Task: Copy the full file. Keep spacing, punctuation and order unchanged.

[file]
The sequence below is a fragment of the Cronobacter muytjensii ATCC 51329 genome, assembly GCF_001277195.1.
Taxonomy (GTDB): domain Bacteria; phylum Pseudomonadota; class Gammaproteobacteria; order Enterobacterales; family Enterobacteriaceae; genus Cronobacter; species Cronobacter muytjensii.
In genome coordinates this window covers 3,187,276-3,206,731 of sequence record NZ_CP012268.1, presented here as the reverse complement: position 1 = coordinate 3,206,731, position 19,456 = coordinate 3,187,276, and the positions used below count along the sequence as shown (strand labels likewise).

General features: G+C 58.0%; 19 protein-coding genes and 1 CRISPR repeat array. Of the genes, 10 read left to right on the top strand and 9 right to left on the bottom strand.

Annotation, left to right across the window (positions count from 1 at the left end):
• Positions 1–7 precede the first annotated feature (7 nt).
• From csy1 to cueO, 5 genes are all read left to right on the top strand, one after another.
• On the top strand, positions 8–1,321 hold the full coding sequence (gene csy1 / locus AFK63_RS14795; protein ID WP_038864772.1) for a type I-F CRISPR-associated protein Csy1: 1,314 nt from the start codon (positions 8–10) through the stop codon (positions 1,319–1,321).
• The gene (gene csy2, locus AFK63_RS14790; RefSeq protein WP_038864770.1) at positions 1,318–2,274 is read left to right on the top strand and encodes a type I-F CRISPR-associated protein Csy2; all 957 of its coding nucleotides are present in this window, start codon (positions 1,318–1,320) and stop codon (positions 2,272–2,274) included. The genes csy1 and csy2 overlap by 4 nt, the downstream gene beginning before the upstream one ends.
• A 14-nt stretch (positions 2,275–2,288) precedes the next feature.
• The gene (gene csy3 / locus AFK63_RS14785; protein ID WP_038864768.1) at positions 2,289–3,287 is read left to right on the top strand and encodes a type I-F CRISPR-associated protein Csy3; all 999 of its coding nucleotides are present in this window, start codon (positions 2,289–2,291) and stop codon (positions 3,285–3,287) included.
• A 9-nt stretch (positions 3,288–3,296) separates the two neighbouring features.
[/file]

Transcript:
The sequence below is a fragment of the Cronobacter muytjensii ATCC 51329 genome, assembly GCF_001277195.1.
Taxonomy (GTDB): domain Bacteria; phylum Pseudomonadota; class Gammaproteobacteria; order Enterobacterales; family Enterobacteriaceae; genus Cronobacter; species Cronobacter muytjensii.
In genome coordinates this window covers 3,187,276-3,206,731 of sequence record NZ_CP012268.1, presented here as the reverse complement: position 1 = coordinate 3,206,731, position 19,456 = coordinate 3,187,276, and the positions used below count along the sequence as shown (strand labels likewise).

General features: G+C 58.0%; 19 protein-coding genes and 1 CRISPR repeat array. Of the genes, 10 read left to right on the top strand and 9 right to left on the bottom strand.

Annotation, left to right across the window (positions count from 1 at the left end):
• Positions 1–7 precede the first annotated feature (7 nt).
• From csy1 to cueO, 5 genes are all read left to right on the top strand, one after another.
• On the top strand, positions 8–1,321 hold the full coding sequence (gene csy1 / locus AFK63_RS14795; protein ID WP_038864772.1) for a type I-F CRISPR-associated protein Csy1: 1,314 nt from the start codon (positions 8–10) through the stop codon (positions 1,319–1,321).
• The gene (gene csy2, locus AFK63_RS14790; RefSeq protein WP_038864770.1) at positions 1,318–2,274 is read left to right on the top strand and encodes a type I-F CRISPR-associated protein Csy2; all 957 of its coding nucleotides are present in this window, start codon (positions 1,318–1,320) and stop codon (positions 2,272–2,274) included. The genes csy1 and csy2 overlap by 4 nt, the downstream gene beginning before the upstream one ends.
• A 14-nt stretch (positions 2,275–2,288) precedes the next feature.
• The gene (gene csy3 / locus AFK63_RS14785; protein ID WP_038864768.1) at positions 2,289–3,287 is read left to right on the top strand and encodes a type I-F CRISPR-associated protein Csy3; all 999 of its coding nucleotides are present in this window, start codon (positions 2,289–2,291) and stop codon (positions 3,285–3,287) included.
• A 9-nt stretch (positions 3,288–3,296) separates the two neighbouring features.